Nearly Four Decades Later, The Butterball Hotline Survives
The Butterball Turkey Hotline still thrives even in the era of the Internet.
Having trouble with your turkey this morning? The New York Times reports that the helpful folks at Butterball are still here to help:
NAPERVILLE, Ill. — The internet should have killed the Butterball Turkey Talk-Line years ago, but all the Google searches, YouTube videos and turkey tweets in the world can’t match the small-bore magic that happens here on the fifth floor of a suburban office building 34 miles southwest of Chicago.
Each year from Nov. 1 through Christmas Eve, 50 Butterball experts ease more than 100,000 nervous cooks through their Thanksgiving meal, either over the phone or, more recently, through text, email or live chat sessions.
The talk line started 38 years ago as a marketing gimmick, and has grown into a seasonal slice of Americana as sturdy and reassuring as a Midwestern grandmother with a degree in home economics, which many of the experts are.
“People can be just paralyzed with fear,” said Phyllis Kramer, who first took the seasonal job 17 years ago after retiring as a home economist. “All they usually need is someone who takes the time to be personal and sympathetic.”
Ms. Kramer embraces the talk-line ethos, which requires a cheery, solution-oriented and nonjudgmental demeanor. But who doesn’t love a good kitchen disaster story? It doesn’t take much to coax the experts into spilling some tea on America’s turkey illiteracy.
Their version of comedy gold often centers on thawing, the most common topic among callers. People ask if they can thaw a turkey in the dishwasher, under an electric blanket or in the backyard pool. One man threw a wrapped turkey in the bath water with his two children.
Here’s a classic: A man called in, worried about whether his bird would thaw in time. “What state is your turkey in?” the expert asked, trying to do a little culinary detective work. “Florida,” he answered.
Then there was the woman who wanted to know if she could check the turkey temperature with a fever thermometer, another who used dish soap to wash the turkey and the newlywed who called from a closet, fearful that her mother-in-law would discover she didn’t know how to roast a turkey.
Ms. Kramer’s favorite call came five years ago, when a group she suspects was fueled by a few holiday cocktails complained that the 21-pound turkey they had just pulled from the oven had barely any meat. She was puzzled, but then had a moment of what she called divine inspiration. “Turn the turkey over,” she suggested. They had cooked it breast-side down.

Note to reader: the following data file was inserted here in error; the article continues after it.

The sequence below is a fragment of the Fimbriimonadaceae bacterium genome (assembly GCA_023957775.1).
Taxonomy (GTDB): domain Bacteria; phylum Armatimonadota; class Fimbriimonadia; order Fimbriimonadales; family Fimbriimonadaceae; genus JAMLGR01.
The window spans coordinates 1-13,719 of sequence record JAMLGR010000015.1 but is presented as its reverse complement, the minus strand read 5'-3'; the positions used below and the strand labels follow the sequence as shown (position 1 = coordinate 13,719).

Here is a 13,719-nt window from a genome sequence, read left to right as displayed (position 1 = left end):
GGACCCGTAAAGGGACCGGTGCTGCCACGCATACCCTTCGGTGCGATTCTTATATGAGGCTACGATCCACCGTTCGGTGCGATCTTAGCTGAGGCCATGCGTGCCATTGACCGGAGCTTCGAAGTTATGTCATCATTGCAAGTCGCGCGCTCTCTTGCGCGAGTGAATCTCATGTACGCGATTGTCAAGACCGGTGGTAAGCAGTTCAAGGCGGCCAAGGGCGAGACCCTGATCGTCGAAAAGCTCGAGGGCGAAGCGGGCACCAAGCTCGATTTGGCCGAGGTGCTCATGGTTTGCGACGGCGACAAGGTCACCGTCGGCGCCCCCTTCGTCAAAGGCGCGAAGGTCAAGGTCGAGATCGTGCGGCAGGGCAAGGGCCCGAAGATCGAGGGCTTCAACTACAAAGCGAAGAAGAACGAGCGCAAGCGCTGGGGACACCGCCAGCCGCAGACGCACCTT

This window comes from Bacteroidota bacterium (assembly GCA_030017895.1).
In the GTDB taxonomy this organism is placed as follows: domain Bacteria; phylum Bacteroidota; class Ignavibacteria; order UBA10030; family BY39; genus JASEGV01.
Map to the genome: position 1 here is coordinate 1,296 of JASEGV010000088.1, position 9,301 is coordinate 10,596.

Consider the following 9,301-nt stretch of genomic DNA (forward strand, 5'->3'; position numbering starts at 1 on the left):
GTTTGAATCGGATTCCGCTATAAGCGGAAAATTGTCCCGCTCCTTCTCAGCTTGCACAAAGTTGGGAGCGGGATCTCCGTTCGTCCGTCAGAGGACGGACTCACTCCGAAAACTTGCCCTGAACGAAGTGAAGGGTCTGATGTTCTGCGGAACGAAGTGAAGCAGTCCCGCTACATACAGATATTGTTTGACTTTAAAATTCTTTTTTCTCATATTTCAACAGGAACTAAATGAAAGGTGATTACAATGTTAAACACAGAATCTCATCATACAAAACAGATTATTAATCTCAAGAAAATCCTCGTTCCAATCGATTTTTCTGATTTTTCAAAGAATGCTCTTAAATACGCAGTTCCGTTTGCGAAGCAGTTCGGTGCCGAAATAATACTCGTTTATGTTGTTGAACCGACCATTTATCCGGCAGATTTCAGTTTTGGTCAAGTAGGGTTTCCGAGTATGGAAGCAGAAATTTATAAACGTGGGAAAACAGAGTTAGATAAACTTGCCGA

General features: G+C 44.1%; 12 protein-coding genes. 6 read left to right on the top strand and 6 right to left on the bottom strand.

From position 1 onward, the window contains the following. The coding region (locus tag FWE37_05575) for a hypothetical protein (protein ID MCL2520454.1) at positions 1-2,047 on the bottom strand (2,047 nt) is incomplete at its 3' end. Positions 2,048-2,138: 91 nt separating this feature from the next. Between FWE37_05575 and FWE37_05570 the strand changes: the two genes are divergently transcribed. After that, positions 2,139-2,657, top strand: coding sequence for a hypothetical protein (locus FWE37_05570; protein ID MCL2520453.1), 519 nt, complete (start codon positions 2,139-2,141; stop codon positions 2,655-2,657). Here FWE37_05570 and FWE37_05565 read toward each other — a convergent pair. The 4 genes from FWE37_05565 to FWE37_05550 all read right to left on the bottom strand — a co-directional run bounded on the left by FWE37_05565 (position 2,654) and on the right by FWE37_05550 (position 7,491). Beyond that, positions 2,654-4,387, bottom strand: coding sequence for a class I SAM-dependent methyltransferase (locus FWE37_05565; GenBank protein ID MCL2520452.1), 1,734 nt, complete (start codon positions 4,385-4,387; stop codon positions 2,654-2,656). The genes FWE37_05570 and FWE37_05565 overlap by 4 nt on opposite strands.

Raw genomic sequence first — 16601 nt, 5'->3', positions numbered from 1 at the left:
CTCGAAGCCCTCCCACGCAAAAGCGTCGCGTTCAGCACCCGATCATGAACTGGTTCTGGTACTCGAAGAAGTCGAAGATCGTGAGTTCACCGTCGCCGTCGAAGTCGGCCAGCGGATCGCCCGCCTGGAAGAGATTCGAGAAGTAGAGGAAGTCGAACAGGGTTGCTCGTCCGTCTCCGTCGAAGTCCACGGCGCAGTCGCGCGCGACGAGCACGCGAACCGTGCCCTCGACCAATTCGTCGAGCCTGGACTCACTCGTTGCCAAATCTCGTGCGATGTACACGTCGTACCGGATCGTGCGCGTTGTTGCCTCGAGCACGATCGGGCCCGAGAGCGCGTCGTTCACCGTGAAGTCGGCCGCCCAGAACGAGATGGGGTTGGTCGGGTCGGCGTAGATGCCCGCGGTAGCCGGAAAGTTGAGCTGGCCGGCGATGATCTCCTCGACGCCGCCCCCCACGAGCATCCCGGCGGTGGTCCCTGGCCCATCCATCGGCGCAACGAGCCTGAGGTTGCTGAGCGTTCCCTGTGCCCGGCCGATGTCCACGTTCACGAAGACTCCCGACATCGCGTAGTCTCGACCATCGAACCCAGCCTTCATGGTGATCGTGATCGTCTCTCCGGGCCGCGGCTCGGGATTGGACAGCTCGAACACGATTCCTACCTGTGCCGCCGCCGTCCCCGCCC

“The internet isn’t going to tell them that,” Ms. Kramer said
As noted the “hotline” started out as a marketing gimmick, but quickly became a national form of Thanksgiving Google before Google was really a thing:
It was born in 1981, when Pam Talbot, an executive of the Chicago public relations firm founded by the feisty former journalist Daniel J. Edelman, pitched the idea as a way to help deal with what she tagged “turkey trauma.”
The first year, six women fielded 11,000 calls on a toll-free line — no small thing in an age before unlimited calling plans and mobile phones. Their reference material was contained in small binders.
Today, the experts, all of whom possess some kind of culinary or nutritional background, have an elaborate database of turkey tips and recipes at their fingertips, with links at the ready to send out via text and social media. Last year, Butterball loaded answers spoken in the experts’ voices into Amazon’s Alexa voice assistant.
They do their best to keep up with the trends. Last year, there were a lot of questions about Instant Pots and sous vide. This year, spatchcocking and air frying are popular. And always, there are questions about deep-frying.
Still, the people in headsets remain steadfast in the belief that the company’s preferred method is best: Coat the turkey with oil or cooking spray. Use a shallow roasting pan with a rack, a bed of aromatic vegetables or, in a pinch, a coil of foil. Cook at 325 degrees. A 10- to 18-pound turkey will take three to three-and-a-half hours if you don’t open the oven to baste it, which isn’t necessary anyway. The thigh should reach 180 degrees and the breast 170 degrees, which you achieve by placing a foil tent over the breast in the last half-hour.
The Edelman company still helps coordinate the talk line, which has so embedded itself in popular culture that it’s namechecked regularly on talk shows, and once worked its way into the fictional Oval Office on “The West Wing.”
“It’s the most brilliant piece of branding,” said Joanna Saltz, the editorial director of Delish and House Beautiful. “In the day and age of automated everything, getting a live human on the phone on the most culinarily challenging day of the year? It’s so genius. It’s like calling the police.”
You can, of course, find most of the same information that you’d get from the Butterball hotline on the Internet but the fact that it survives and still gets tens of thousands of calls a year during the holiday season is likely a sign that there are some things the Internet can’t do. For someone preparing Thanksgiving dinner facing a turkey crisis, the idea of searching the Internet may seem daunting, but calling up an 800 number and talking to someone, anyone is probably a little comforting. It also seems like a fun job to have.
Heck, even the President of the United States needs it from time to time:
So if you find yourself stuck with a bunch of hungry guests and an uncooked turkey, you know where to call. If it’s good enough for Joe Bethersonton, it’s good enough for you.